7 Title Tag Hacks To Increase Ranking & Traffic

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7 Title Tag Hacks To Increase Ranking & Traffic

Page Titles and Meta Descriptions are the forefront of search engine optimization as they are the first thing for searchers to find your website. One of the biggest questions to this day is “What is the right way to optimize our page titles?” As there is no concrete answer to this question, there are some ways to make sure your website is being found. From adding relevant keywords and even a location to your title. To increase your rankings even more, here are seven tips, or hacks, you can use to help increase traffic coming from Google searches. Not all of these tips with help in your case, but try some out and track your traffic after implementing these new hacks.

  1. Numbers – When you add numbers to your page title you will notice a slight increase in traffic to your website. This is because numbers pop out to people when they are searching on Google. Our brains are programmed to find things that stand out and look specific, especially when you are looking for something in particular. When you are looking at multiple listings on a SERPs page your brain will want to look for something that stands out, and numbers will help with that.
  2. Dates – Just like with numbers, dates tend to stand out in Google search results. In addition to standing out, dates are great for searchers looking for date specific items or events and specific searches in general. For example “Top fantasy picks of 2016” is a search were your page title should include the year 2016 if your page talks about fantasy picks during that era to gain extra traffic.
  3. Length – The length of a page title has been a topic of discussion for a while and gives SEO specialists a bit of a cringe as there is no real answer. This is where best practices come in handy when creating title tags. Generally have your page title be between 50 to 60 characters (spaces included), using top keywords people are actually searching for, and not making the title too long. Less is always more, but make sure it is not too short that it ends up being to broad.
  4. Synonyms or Variants – Whatever you think your searchers will search, it might actually be different than what you think. In this instance it is good to use synonyms or variants of your keyword in question and add them to your title. This way your page is hitting multiple variations of a keyword search, which will lead to more traffic. Google’s Search Engine Console is a great tool to see what people are actually searching. An example of this is when you think people are searching for “cheap taxis”, they could also be searching for “affordable cabs” or “low cost” or “cheap Ubers.” A good title to have may be “Affordable Cabs, Your Fast & Cheap Ride.”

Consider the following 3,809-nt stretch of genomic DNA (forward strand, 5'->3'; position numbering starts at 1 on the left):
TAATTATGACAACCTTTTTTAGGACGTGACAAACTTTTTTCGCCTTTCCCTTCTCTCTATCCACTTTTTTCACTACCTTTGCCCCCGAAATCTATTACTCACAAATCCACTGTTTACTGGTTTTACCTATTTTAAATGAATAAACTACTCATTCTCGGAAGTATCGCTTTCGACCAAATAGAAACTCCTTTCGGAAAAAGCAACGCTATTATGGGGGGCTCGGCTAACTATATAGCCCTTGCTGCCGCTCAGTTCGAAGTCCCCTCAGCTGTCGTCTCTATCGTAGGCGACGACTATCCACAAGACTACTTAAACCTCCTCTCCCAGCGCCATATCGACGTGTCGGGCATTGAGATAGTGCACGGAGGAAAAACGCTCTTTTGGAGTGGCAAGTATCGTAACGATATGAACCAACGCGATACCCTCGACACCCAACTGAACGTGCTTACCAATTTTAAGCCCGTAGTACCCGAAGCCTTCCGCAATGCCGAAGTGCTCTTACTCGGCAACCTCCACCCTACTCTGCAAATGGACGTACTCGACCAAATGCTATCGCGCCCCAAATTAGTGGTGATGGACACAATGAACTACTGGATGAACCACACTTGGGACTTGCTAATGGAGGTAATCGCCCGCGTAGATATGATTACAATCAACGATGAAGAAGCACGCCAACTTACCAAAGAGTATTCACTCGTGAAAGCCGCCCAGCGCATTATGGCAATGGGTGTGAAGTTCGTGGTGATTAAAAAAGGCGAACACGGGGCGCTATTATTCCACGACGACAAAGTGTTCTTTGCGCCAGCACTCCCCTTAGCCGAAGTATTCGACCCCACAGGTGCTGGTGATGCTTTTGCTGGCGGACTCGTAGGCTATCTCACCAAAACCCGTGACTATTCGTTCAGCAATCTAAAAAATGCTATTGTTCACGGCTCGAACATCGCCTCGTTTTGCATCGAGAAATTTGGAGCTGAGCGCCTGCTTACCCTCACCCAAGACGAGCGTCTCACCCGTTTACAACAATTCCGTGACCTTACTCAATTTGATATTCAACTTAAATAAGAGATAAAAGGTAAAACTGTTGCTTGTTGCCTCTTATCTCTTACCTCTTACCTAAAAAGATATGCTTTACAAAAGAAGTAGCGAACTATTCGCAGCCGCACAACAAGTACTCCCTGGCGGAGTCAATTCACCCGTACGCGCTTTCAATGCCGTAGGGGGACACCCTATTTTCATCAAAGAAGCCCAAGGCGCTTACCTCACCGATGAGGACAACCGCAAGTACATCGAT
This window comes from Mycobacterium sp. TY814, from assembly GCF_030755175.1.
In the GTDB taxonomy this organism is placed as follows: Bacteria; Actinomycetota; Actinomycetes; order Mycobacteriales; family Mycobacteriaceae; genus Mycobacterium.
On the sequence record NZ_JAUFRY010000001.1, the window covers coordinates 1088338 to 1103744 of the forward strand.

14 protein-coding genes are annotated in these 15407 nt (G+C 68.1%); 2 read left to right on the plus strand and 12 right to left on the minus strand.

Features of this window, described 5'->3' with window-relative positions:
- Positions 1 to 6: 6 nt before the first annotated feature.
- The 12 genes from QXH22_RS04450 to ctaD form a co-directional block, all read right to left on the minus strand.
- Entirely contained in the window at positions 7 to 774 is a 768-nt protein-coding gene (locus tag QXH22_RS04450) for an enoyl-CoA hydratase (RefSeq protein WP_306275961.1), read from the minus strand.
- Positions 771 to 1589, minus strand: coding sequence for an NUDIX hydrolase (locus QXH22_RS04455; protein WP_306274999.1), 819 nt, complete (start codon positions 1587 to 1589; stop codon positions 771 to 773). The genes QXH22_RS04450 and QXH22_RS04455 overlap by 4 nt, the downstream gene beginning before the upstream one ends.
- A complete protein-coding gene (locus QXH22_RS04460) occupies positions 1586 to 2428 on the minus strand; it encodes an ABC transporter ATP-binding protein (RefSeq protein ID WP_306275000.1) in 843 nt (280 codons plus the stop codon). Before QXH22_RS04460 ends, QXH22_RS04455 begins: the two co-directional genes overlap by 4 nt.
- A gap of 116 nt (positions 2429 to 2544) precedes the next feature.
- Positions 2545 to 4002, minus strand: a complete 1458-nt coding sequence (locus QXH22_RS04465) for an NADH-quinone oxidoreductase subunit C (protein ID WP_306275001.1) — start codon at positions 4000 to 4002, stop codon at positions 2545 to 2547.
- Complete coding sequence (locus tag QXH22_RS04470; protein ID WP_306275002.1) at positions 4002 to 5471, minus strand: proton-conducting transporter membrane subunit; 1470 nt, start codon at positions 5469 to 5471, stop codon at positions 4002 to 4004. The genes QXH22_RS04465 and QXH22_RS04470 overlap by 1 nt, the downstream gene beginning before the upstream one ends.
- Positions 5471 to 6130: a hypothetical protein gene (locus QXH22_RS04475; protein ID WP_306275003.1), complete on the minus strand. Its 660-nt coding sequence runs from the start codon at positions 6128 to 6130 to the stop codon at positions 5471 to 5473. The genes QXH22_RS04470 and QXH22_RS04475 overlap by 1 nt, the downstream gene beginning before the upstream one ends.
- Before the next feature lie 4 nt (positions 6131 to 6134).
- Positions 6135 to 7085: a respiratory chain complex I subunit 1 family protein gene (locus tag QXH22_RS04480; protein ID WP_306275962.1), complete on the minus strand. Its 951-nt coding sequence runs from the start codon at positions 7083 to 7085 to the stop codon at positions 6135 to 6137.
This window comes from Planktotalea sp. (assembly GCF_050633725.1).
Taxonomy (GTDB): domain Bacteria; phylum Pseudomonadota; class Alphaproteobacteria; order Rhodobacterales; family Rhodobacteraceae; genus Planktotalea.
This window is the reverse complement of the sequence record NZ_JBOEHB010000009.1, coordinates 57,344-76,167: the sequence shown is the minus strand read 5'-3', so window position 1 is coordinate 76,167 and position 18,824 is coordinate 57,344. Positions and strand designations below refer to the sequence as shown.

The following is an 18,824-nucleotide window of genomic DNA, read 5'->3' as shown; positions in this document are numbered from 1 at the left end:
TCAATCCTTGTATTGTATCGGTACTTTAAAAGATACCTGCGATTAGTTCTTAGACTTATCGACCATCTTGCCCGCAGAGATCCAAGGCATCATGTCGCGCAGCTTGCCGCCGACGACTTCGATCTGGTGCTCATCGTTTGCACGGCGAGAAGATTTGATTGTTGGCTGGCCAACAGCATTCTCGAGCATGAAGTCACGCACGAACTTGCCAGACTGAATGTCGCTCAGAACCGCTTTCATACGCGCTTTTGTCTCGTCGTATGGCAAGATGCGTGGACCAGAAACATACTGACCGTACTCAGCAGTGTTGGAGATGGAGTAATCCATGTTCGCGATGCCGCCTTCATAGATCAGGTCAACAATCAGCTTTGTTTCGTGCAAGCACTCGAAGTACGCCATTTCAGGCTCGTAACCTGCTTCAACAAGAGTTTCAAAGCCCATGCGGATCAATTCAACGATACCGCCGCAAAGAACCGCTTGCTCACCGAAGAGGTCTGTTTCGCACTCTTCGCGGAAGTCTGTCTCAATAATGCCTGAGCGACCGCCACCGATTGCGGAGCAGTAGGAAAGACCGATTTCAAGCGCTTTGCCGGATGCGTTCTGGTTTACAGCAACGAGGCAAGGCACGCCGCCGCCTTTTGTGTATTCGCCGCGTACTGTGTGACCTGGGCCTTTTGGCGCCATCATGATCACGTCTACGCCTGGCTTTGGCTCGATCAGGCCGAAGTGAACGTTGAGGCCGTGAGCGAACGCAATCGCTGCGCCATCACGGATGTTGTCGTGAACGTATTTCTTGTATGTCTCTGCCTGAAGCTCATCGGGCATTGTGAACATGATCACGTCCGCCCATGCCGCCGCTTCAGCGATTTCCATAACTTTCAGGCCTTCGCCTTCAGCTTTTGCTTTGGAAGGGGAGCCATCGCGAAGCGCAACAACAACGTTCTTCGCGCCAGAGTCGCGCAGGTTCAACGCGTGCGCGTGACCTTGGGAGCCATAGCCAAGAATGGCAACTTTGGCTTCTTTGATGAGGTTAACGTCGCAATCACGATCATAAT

5. Call To Action – People might not always search for action keywords but they definitely help users click your link in comparison to other links on a results page. This is because it adds a wow factor to your page and that the user will be able to do something beyond the keyword they searched for. It provides something a little extra that will help increase traffic to your website.
  6. Top Referring Keywords – This practice is a little advanced but goes a long way. This step uses the help of Google’s Search Engine Console. We often optimize our pages and titles on one set of keywords we feel that are a good fit for the page and content. However, it may not what people are actually searching for. This is where you can go into the Search Engine Console and find what keywords a people are actually looking for. Use these keywords in your title tag for a better click through rate.
  7. Questions – Most of the time when people are looking something up on Google it is typed in the form of a question. By having your page title set to a question, you offer the additional bonus of appearing for searches typed in the form of a question as well as hitting searches for the keyword in question. If your page is centered around a certain topic, try have a page title in question form to hit both aspects of a search. It will also add a curiosity affect to your link and give a user an incentive if they click your link; an answer.
Steven Kunevich
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